I’m not sure Peter Suderman entirely thought this one through:
What can explain liberals’ widespread failure to anticipate the Court’s wariness of the mandate? Research conducted by University of Virginia psychologist Jonathan Haidt suggests one possible answer: Liberals just aren’t as good as conservatives and libertarians at understanding how their opponents think. Haidt helped conduct research that asked respondents to fill out questionnaires about political narratives—first responding based on their own beliefs, but then responding as if trying to mimic the beliefs of their political opponents. “The results,” he writes in the May issue of Reason, “were clear and consistent.” Moderates and conservatives were the most able to think like their liberal political opponents. “Liberals,” he reports, “were the least accurate, especially those who describe themselves as ‘very liberal.’”
Well, first off, I have to admit I’ve never been terribly impressed with Haidt’s research and how he applies his “audio equalizer” framework of moral psychology. In my experience, liberals have plenty of moral concerns which fall under liberty, loyalty, sanctity, authority and so forth, and which derive from group-based morality rather than individual-based morality. It’s just that Haidt’s imagination is too limited by the taxonomies of the current American political landscape to tease them out.
But let’s assume Haidt’s work is air-tight. What does the research cited by Suderman tell us? Well, it tells us that liberals only consider some of the metrics in their own moral reasoning, so they more regularly fail to predict the reasoning of individuals who bring all the metrics into account. Which may well be true, but that has nothing to do with liberals’ anticipation of the the inner intellectual workings of the Supreme Court Justices — or, at least, Suderman had better hope it doesn’t.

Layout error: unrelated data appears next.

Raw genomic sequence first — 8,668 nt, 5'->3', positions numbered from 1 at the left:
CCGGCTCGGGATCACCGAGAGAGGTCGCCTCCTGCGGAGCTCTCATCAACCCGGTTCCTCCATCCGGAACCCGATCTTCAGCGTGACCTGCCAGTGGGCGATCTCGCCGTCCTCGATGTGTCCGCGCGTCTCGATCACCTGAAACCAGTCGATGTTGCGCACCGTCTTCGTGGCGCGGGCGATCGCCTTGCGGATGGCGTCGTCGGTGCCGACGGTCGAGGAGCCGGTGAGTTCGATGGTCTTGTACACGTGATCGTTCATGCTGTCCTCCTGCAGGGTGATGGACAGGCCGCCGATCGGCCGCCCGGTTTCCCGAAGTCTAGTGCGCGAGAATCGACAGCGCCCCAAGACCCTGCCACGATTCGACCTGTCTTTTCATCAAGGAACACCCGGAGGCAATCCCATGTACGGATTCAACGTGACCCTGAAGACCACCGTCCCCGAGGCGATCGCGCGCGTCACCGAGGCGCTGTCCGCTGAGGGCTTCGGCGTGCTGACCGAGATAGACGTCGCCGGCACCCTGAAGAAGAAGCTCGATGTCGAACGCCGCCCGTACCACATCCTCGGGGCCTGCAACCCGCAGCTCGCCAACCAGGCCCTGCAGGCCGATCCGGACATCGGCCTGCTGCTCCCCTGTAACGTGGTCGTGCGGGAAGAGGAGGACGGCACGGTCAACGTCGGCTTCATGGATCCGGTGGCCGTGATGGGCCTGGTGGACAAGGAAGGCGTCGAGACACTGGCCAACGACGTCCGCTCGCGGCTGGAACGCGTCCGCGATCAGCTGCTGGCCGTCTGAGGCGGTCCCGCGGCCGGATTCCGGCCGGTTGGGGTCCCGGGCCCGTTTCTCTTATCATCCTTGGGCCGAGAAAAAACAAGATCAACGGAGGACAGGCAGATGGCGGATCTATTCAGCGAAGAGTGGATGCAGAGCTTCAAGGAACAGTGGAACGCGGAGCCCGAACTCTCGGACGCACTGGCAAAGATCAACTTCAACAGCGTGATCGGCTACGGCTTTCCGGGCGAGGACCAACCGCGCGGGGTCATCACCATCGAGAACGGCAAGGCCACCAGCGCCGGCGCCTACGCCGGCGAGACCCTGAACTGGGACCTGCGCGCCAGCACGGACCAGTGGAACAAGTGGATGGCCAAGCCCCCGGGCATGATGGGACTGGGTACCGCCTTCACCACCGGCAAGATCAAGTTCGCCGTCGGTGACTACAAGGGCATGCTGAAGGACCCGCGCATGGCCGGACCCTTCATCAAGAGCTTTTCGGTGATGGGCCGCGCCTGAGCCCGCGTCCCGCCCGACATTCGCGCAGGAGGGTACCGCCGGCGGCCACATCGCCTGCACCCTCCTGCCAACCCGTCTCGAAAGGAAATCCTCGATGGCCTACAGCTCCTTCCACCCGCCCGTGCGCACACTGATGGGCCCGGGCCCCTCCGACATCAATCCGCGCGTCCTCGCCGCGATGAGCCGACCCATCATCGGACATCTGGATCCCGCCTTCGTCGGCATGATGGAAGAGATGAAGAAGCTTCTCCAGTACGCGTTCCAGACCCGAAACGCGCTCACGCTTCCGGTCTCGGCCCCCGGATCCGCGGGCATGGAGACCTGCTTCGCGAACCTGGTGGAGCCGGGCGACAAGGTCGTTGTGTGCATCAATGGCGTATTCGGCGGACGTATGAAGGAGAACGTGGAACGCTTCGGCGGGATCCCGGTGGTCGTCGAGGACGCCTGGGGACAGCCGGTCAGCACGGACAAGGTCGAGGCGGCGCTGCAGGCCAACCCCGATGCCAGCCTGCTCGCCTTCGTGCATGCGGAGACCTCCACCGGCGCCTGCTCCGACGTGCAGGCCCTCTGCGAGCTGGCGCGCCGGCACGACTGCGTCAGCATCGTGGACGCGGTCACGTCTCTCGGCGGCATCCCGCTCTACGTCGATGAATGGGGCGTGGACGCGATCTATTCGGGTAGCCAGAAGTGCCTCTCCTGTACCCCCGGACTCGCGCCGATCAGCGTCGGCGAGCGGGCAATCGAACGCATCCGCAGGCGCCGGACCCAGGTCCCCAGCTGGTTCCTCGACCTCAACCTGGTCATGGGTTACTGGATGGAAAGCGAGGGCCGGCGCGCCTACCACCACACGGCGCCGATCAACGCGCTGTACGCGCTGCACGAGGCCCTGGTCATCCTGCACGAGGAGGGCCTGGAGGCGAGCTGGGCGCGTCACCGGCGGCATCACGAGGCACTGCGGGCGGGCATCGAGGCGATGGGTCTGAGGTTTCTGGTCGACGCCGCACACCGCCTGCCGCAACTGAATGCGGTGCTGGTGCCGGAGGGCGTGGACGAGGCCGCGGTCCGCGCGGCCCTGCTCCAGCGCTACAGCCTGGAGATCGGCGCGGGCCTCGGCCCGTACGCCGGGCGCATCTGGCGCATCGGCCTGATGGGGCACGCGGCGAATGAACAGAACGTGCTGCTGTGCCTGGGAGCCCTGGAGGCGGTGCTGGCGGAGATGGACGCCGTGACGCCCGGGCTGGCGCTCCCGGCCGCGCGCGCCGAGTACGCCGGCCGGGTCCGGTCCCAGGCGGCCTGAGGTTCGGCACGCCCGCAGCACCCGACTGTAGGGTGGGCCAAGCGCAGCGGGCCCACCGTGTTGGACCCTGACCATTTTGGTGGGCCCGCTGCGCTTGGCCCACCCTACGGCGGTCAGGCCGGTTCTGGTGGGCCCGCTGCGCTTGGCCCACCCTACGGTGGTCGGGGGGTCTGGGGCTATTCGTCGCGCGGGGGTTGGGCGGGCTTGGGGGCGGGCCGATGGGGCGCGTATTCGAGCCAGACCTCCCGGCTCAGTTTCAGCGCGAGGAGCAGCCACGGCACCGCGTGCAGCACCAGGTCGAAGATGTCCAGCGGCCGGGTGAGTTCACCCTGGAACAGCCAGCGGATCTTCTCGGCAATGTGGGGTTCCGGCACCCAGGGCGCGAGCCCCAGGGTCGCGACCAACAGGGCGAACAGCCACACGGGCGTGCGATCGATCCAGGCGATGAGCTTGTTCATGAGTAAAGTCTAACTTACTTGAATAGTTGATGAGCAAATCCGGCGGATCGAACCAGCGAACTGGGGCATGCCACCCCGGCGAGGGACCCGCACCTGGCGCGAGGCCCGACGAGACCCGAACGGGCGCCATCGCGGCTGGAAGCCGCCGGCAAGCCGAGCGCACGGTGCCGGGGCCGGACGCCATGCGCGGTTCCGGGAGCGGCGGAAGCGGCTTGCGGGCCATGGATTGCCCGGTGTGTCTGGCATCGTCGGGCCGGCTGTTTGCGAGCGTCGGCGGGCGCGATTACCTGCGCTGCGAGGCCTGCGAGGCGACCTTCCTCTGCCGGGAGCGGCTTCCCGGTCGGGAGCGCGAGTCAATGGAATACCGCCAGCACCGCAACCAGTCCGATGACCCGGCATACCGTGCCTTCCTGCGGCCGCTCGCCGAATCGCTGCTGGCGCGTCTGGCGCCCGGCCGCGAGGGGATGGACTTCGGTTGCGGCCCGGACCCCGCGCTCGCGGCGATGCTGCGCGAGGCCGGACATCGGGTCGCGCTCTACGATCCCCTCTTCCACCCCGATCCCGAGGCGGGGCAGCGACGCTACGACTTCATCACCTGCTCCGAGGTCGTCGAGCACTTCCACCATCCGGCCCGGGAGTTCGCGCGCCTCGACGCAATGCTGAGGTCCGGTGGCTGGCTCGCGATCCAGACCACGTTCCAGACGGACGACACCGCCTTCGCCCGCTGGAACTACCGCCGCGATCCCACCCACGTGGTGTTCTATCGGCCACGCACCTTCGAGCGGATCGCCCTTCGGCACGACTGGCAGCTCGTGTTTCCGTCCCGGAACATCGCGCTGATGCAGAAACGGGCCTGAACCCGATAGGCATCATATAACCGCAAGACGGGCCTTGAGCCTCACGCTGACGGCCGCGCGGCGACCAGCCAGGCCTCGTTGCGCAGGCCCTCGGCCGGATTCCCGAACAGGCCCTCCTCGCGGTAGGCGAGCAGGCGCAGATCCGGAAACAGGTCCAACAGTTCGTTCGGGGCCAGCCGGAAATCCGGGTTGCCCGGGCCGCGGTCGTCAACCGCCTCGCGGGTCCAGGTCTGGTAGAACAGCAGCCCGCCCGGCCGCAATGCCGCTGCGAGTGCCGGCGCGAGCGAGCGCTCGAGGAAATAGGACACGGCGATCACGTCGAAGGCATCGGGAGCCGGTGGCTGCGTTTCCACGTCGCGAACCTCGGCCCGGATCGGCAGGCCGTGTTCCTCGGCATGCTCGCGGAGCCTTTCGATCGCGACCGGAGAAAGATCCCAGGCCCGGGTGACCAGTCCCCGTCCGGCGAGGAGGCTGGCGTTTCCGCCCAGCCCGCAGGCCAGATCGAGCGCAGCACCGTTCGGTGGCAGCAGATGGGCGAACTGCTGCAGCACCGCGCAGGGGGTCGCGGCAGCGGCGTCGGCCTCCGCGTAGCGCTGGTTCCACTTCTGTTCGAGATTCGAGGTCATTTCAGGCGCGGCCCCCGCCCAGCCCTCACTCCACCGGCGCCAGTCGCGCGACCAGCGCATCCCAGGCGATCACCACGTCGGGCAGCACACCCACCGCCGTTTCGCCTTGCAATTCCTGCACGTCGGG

If it does, then liberals failed to anticipate the ruling precisely because they failed to anticipate the personal subjective moral reasoning of the Justices. Which is an implicit admission that, in overturning the mandate, the Justices will have substituted their personal subjective moral preferences for objective jurisprudence. Which, you know, is precisely what they’re not supposed to do. That would vindicate liberals’ suggestion that the Court’s conservatives have descended into right-wing partisan hackery.
Rulings are supposed to be based on the text of the Constitution, jurisprudence, and previous precedent. These things provide an objective grounding the personal moral whims of the Justices do not. Liberals were hitherto confident of victory because they assessed that text, jurisprudence, and precedent, and concluded that within those parameters the arguments against the mandate didn’t have a leg to stand on.
While we’re on the subject, I do think Jonathan Adler has a more plausible theory for what may have happened: Namely, because of left-leaning ideological homogeneity and a certain institutional group-think, a lot of the legal academics have lost touch with the Curt’s immediate on-the-ground thinking. Since commentators and journalists relied on those academics to asses the case against the mandate, that failure became conventional wisdom. Assuming the Court does in fact strike down the mandate — which I still think is exceedingly unlikely — this seems like a plausible explanation.
I would note that Adler’s group-think theory is perfectly compatible with the hackery theory. If the legal academic world has become too insular, then the conservatives on the Court finally going round the bend is precisely the sort of thing it would fail to pick up on.